Pixel Slate also works with Pixelbook Pen, which launched last year and had the lowest latency of any digital pen out there. This year it’s even better and comes in a new Midnight Blue colour.

Get yours soon. Starting at $849 (plus tax), Pixel Slate comes in several configurations. Pixel Slate Keyboard is $259 (plus tax) and Pixelbook Pen is $129 (plus tax). All three will be available later this year** on the Google Store, Best Buy Canada and at other select retailers.

**This device has not been authorized as required by the rules of the FCC, Industry Canada or CE. This device is not, and may not be, offered for sale or lease, or sold or leased, until authorization is obtained. 

Twenty years of building for everyone

Editor’s note: This blog is cross-posted from The Keyword

Twenty years ago, Google started with an ambitious goal to organize the world’s information and make it universally accessible and useful. At the heart, we want to build technology that helps as many people as possible, regardless of who you are or where you are in the world. As we celebrate our birthday this month, we’re reflecting on some of the progress we’ve made toward that end. The work is never done, but here are 20 highlights from the past two decades:

Finding answers … and making connections

1. Billions of people have used Google Search to find answers to (literally) trillions of questions every year—from “how to help my community” to “how to find home” to all the many small questions in between. With job search, we’ve helped connect 100 million people to job opportunities in 92 countries.

2. Google Maps has helped people find their way with driving directions in 240+ countries and territories, spanning 40 million miles of road—that’s 83+ trips to the moon and back. And by connecting people to 150 million places around the world, Maps helps communities and businesses grow. Most moving are the times when Maps has helped people find a sense of place in the world—from Rio’s favelas to one’s own memories.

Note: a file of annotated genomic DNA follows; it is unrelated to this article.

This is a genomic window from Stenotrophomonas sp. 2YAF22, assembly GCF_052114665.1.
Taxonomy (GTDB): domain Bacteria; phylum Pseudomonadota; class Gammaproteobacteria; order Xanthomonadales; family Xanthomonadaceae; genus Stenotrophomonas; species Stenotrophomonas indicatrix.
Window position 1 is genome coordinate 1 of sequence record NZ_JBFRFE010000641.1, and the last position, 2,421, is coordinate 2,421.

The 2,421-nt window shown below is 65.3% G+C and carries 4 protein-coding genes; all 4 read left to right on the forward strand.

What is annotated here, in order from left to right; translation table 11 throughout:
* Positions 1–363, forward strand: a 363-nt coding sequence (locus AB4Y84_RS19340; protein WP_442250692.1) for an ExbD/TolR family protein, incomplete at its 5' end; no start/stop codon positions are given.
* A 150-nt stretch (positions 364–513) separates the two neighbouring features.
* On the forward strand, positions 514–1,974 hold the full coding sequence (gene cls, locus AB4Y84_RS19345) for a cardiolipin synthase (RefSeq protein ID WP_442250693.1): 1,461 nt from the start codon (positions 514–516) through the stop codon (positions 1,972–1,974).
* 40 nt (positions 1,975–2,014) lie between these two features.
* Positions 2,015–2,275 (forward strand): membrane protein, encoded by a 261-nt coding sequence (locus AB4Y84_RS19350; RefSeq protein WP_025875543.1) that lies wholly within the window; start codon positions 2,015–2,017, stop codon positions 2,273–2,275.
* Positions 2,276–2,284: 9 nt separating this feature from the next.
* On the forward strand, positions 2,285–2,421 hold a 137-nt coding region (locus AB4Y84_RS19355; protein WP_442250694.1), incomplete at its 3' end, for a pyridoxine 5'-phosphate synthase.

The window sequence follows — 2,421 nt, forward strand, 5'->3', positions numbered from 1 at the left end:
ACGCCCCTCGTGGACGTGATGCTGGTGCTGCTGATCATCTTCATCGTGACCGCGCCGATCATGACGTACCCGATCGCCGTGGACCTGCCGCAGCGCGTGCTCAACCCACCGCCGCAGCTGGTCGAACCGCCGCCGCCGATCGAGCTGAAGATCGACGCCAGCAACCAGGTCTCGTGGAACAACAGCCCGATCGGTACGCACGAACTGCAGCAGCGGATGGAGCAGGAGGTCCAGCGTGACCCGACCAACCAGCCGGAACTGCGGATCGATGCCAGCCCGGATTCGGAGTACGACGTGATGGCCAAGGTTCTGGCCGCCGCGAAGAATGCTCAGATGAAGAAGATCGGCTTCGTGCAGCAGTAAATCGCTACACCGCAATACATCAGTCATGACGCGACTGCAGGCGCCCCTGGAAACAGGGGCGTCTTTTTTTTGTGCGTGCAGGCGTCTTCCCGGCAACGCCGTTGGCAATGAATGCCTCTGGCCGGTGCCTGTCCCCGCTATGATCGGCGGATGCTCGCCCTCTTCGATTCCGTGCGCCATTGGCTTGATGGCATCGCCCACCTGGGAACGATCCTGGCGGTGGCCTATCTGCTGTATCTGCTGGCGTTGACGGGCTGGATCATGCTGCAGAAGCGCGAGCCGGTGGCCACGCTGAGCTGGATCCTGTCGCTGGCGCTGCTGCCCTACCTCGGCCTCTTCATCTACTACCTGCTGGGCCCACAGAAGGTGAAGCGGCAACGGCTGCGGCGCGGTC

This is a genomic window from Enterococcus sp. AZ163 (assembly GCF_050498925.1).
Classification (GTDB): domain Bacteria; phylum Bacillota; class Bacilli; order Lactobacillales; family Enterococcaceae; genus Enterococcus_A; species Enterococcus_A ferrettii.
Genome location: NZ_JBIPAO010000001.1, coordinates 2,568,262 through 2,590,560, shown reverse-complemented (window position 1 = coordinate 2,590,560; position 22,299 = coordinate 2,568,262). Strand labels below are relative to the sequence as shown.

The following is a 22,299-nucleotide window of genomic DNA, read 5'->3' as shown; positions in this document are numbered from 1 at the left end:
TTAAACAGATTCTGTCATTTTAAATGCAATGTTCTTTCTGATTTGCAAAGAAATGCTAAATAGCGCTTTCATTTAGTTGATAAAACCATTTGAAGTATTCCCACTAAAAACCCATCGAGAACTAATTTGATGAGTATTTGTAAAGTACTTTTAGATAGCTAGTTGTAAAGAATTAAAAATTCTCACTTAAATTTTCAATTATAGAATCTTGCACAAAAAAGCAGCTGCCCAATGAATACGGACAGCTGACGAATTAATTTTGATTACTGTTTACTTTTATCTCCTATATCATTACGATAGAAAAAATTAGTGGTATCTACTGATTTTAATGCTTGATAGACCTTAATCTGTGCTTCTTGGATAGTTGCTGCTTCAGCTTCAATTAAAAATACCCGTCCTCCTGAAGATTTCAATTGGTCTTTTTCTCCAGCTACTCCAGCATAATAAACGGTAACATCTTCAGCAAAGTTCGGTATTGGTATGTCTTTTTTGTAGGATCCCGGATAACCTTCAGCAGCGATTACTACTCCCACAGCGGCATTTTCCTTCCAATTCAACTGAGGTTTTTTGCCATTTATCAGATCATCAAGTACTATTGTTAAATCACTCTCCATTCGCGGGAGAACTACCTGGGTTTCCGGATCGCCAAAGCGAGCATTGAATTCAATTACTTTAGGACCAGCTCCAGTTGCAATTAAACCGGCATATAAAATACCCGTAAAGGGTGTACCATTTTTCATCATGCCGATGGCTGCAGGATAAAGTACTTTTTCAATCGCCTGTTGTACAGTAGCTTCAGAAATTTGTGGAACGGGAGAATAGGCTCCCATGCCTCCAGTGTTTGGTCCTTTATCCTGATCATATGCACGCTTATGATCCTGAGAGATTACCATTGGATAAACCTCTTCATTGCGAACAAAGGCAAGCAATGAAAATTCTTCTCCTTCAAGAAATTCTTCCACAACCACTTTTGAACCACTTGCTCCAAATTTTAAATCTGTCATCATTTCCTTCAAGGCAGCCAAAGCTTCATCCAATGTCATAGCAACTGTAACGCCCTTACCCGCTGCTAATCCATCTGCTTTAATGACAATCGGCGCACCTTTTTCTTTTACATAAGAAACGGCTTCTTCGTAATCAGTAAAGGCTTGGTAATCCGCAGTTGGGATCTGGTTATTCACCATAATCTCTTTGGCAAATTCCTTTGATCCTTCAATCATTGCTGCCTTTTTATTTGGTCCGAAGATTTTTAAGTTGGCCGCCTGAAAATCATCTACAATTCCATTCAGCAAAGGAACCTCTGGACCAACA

3. People can now talk to their Google Assistant in more than 20 languages, and in some cases it can even keep up if you’re bilingual. You can ask about everything from fantasy football advice to help finding a parking spot, and do everything from meditate to order a coffee. In the car, the Assistant has helped people reach their destination on tens of millions of commutes, and has sent tens of millions of messages, helping people stay in touch while keeping their eyes on the road.

4. Translate helps over half a billion people ask for help, make new friends, and say "thank you" across 100+ languages. More than 143 billion words are translated every day—that’s more than 161,000 times the number of the complete works of Shakespeare.

Saving valuable time (and space!)

5. More than 500 million people use Google Photos every month, backing up more than 1.2 billion photos and videos per day. Photos has also freed up over 410 petabytes worth of space—that’s like more than 25 million 16GB devices—plus peace of mind knowing you'll always have room to capture more memories.

6. With the typing time reduced by Autocomplete in Search, we estimate people worldwide collectively save over 200 years of typing time per day!

7. Gmail’s Smart Compose, a new machine learning-powered experience that helps you write email faster, saves people from typing over 1 billion characters a week (to put that in perspective, that’s the equivalent of nearly 4 million tweets).

Helping you stay safe online
8. One billion people visit the Google Account each year to access settings to safeguard their data and privacy. 

9. Safe Browsing protects more than 3 billion devices from malware and phishing schemes, helping you browse the web with confidence. 

10. And Gmail blocks nearly 10 million spam and malicious emails every minute, helping you keep your email and data safe.

Giving people tools and platforms to grow

11. Each year for the past five years, our search and advertising tools have helped provide more than $100 billion in economic activity to businesses, publishers and nonprofits across the United States. And we’re inspired by the stories of local and small businesses, from John’s Crazy Socks to American Hats, who are using the web to grow.

12. Google Play has helped developers grow app businesses and reach users in 190+ countries and across more than 2 billion Android devices. From an app that helps blind people see to a game that creates art, these creators are doing amazing things on our open platforms.